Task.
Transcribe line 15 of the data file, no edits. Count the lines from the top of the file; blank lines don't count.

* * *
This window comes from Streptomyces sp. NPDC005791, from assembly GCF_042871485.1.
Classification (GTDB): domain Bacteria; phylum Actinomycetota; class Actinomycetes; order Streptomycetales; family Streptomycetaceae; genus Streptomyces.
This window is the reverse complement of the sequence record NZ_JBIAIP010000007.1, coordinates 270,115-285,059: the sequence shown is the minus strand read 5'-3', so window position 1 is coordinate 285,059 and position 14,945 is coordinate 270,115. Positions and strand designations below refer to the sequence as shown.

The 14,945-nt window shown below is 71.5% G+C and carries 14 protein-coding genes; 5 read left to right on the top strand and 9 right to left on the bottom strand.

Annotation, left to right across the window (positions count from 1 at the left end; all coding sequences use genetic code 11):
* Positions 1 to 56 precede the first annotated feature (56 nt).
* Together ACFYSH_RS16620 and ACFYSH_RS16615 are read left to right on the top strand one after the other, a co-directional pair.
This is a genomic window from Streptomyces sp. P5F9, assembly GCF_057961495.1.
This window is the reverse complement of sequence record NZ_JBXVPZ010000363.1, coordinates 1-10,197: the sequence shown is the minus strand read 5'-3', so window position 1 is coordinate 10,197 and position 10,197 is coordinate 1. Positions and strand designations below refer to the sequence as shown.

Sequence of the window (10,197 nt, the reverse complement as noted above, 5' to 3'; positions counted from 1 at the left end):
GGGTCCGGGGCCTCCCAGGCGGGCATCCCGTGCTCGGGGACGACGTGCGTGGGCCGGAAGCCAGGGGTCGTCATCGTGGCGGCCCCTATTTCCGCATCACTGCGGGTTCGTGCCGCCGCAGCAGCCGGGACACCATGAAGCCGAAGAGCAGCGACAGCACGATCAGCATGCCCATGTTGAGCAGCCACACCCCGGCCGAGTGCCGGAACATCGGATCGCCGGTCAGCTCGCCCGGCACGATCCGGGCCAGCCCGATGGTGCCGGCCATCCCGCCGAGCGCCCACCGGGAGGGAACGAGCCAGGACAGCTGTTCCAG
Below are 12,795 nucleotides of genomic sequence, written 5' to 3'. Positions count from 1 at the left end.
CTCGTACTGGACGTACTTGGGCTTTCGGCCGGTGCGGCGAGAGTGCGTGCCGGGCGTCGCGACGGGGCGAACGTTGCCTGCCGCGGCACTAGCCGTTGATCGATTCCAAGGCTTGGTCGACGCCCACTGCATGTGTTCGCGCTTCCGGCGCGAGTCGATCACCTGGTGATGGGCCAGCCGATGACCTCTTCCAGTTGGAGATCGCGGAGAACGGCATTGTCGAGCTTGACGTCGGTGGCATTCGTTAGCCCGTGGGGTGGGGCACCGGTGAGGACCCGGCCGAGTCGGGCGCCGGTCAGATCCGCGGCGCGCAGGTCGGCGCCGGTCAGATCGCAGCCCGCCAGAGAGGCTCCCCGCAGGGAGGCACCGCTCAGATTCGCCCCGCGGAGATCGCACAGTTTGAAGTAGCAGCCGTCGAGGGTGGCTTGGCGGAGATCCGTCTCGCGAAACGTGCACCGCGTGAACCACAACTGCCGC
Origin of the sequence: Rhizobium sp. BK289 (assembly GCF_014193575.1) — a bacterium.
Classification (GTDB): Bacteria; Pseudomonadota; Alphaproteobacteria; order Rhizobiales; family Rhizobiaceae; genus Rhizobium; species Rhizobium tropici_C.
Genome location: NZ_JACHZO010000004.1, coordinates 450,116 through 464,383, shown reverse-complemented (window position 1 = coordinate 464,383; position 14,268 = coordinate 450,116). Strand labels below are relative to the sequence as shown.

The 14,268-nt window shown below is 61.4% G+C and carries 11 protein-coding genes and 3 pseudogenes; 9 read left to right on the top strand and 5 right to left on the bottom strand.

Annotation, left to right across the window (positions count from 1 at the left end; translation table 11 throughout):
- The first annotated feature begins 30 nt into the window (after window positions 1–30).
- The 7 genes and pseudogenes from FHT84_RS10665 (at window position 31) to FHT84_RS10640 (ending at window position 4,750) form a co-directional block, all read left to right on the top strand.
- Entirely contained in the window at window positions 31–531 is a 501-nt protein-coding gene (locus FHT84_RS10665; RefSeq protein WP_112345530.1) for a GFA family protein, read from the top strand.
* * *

Classification (GTDB): Bacteria; Pseudomonadota; Alphaproteobacteria; order Rhizobiales; family Rhizobiaceae; genus Rhizobium; species Rhizobium tropici_C.